Baby
The microbial life of animal fur may help prevent asthma later in childhoodGetty

Sleeping on animal fur in the first three months of life might reduce the risk of asthma in later childhood, a new study has found.

The new research, presented at the European Respiratory Society International Congress in Munich, suggests that exposure to the microbial environment in animal skin and fur could have a protective effect against asthma and allergies.

Previous studies have suggested that exposure to a wider range of environments from a young age could be protective against asthma and allergies, but these findings have not been confirmed conclusively.

In this new study, researchers investigated children from a city environment who had been exposed to animal skin by sleeping on the material shortly after birth.

Using data from a German birth cohort called Lisaplus, the researchers collected information on exposure to animal skin during the first three months of life, along with information on the health of children until the age of 10 years.

Information on 2,441 children was used in the study, with 55% of those included sleeping on animal skin in the first three months of life.

The results showed that sleeping on animal skin was associated with a reduced risk of a number of factors connected to asthma.

The chance of having asthma at the age of 6 years was 79% lower in children who had slept on animal skin after birth compared with those who were not exposed to animal skin. The risk decreased to 41% by the age of 10.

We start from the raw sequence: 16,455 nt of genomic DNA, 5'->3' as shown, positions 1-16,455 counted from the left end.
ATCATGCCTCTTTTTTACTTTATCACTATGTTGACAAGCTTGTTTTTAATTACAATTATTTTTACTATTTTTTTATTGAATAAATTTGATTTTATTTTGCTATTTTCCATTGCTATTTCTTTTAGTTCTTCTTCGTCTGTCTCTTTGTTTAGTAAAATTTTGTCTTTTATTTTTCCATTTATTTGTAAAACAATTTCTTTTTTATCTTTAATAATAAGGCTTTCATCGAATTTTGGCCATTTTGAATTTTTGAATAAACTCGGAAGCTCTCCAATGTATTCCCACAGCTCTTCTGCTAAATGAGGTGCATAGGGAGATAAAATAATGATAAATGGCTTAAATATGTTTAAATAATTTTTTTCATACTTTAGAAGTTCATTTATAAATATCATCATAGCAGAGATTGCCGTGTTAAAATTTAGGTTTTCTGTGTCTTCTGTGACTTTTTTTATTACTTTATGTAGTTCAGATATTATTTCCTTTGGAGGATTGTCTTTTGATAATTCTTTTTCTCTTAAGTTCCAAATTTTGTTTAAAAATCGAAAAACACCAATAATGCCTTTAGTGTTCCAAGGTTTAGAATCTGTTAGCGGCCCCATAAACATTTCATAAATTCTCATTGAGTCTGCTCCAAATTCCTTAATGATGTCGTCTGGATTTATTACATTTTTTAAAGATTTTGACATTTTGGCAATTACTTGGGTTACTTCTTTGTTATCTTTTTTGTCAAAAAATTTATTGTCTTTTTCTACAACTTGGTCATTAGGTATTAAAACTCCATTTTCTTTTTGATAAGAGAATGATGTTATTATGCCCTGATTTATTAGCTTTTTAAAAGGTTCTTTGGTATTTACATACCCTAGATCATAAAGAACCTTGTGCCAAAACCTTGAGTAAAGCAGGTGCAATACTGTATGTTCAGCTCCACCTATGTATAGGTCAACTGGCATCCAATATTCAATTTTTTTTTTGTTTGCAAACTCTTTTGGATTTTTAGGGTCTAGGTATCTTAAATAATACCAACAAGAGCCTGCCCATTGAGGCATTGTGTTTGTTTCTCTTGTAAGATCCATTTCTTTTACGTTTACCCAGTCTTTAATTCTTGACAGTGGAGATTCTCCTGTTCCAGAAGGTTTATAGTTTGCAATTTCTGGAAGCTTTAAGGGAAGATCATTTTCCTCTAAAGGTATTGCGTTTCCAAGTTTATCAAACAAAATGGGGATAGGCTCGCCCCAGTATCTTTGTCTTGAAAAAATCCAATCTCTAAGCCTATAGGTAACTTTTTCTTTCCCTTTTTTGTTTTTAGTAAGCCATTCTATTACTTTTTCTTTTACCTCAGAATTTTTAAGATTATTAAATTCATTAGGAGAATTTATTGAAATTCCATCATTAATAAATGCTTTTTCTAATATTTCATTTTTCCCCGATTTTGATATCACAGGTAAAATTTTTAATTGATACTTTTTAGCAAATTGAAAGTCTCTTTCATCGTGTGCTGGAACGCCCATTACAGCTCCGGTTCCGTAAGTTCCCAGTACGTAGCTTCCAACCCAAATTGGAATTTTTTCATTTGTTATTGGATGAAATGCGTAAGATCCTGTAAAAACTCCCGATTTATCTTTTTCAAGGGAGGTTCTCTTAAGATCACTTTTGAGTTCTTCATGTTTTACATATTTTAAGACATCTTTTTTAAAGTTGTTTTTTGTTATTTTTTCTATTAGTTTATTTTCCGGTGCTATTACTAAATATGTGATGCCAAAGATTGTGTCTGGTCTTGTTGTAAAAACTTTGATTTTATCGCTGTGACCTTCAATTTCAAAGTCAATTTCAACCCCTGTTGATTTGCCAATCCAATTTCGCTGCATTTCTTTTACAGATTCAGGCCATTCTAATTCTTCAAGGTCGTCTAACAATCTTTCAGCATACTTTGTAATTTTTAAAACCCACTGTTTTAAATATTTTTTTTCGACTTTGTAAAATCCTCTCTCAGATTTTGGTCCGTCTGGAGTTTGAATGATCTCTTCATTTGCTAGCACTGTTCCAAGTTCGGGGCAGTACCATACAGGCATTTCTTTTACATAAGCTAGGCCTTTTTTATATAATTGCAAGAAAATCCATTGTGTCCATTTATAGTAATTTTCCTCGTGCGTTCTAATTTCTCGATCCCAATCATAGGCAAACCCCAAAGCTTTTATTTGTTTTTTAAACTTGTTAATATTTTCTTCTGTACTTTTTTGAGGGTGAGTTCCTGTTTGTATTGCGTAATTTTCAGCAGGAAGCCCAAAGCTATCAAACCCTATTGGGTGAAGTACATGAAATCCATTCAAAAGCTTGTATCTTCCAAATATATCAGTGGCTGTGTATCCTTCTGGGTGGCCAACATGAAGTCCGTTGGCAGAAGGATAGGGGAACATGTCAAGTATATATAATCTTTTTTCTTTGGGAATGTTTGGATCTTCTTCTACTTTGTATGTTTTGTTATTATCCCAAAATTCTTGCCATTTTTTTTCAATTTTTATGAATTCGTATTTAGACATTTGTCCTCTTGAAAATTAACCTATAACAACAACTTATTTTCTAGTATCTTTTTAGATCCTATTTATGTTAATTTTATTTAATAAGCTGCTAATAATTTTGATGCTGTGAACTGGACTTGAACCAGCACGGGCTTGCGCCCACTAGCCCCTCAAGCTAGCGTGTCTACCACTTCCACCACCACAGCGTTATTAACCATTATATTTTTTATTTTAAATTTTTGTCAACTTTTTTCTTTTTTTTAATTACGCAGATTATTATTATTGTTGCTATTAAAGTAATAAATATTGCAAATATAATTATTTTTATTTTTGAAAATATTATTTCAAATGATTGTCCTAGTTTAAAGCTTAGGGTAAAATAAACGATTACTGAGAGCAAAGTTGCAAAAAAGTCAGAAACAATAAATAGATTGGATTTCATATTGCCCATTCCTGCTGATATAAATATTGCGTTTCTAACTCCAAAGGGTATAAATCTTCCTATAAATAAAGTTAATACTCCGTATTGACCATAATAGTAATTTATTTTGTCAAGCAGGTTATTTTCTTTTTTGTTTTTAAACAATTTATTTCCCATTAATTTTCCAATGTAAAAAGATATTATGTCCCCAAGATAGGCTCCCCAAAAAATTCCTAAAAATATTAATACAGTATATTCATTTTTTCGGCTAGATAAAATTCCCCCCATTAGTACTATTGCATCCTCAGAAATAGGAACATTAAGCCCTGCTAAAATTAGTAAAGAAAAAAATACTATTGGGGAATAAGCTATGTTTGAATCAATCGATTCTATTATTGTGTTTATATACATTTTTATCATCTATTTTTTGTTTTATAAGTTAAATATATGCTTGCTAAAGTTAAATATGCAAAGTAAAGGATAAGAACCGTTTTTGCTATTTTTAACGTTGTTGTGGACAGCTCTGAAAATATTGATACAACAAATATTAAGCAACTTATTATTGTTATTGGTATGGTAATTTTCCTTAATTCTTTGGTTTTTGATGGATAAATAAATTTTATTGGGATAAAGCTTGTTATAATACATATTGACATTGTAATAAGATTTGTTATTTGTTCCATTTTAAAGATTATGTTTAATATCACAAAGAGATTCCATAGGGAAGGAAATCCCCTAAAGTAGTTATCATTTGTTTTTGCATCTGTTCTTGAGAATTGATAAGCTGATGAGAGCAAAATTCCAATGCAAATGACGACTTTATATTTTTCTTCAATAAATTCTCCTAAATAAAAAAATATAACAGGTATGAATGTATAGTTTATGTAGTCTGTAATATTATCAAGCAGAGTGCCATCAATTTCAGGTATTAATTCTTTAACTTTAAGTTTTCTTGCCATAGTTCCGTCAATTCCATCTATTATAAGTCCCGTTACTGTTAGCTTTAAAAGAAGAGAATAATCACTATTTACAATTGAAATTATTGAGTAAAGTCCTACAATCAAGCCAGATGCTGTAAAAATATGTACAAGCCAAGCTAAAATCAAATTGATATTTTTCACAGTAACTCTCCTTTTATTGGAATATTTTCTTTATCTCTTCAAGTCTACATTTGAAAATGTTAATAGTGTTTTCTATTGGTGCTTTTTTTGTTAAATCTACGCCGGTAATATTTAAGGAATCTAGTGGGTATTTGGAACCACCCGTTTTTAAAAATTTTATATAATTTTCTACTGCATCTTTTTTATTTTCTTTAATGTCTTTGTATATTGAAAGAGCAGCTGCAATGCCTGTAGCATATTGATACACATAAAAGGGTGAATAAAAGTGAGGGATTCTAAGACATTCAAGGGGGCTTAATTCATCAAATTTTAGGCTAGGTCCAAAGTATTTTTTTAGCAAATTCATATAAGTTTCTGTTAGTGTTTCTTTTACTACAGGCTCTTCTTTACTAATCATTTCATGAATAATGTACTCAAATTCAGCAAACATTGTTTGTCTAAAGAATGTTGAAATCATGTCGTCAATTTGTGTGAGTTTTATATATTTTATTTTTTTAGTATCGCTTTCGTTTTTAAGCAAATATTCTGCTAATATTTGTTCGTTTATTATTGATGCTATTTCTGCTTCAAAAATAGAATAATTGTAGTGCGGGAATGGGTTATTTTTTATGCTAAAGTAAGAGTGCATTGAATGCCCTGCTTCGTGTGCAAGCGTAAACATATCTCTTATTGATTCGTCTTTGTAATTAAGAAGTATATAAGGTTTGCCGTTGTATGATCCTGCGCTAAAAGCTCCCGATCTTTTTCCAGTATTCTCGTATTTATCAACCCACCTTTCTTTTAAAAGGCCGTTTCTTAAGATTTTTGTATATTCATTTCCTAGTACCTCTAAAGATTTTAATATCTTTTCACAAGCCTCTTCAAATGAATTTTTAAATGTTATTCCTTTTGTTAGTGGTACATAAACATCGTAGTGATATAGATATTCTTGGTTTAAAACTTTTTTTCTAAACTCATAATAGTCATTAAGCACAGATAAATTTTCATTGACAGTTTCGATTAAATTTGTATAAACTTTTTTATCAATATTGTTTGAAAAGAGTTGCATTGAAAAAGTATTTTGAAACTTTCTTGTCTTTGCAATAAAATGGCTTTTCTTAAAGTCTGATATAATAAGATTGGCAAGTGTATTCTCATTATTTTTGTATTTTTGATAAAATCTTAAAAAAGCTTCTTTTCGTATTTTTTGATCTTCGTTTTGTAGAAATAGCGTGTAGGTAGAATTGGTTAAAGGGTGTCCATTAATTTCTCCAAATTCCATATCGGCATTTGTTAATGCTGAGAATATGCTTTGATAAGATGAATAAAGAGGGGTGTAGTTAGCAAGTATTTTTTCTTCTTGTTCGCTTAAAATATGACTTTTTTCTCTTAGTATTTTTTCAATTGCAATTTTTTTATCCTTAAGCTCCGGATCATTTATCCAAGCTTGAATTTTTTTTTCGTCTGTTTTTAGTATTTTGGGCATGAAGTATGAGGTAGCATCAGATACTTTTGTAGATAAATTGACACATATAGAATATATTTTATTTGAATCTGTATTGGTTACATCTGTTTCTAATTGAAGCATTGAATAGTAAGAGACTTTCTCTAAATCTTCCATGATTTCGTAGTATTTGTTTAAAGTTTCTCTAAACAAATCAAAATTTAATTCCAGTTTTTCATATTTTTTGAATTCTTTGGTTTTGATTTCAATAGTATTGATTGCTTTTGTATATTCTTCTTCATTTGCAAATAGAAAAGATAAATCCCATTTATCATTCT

Dr Christina Tischer, from the Helmholtz Zentrum München Research Centre, said: "Previous studies have suggested that microbes found in rural settings can protect from asthma."

"An animal skin might also be a reservoir for various kinds of microbes, following similar mechanisms as has been observed in rural environments. Our findings have confirmed that it is crucial to study further the actual microbial environment within the animal fur to confirm these associations."

Dr Samantha Walker, director of research and policy at Asthma UK, told the Telegraph: "This research appears to suggest that early exposure to animal fur may reduce the risk of a child developing asthma.

"This is interesting, although previous studies have not shown a consistent impact of exposure to animal fur in early life on asthma outcomes later on. Asthma is a complex condition so we welcome any new research that helps us understand what causes asthma as it brings us one step closer to curing asthma."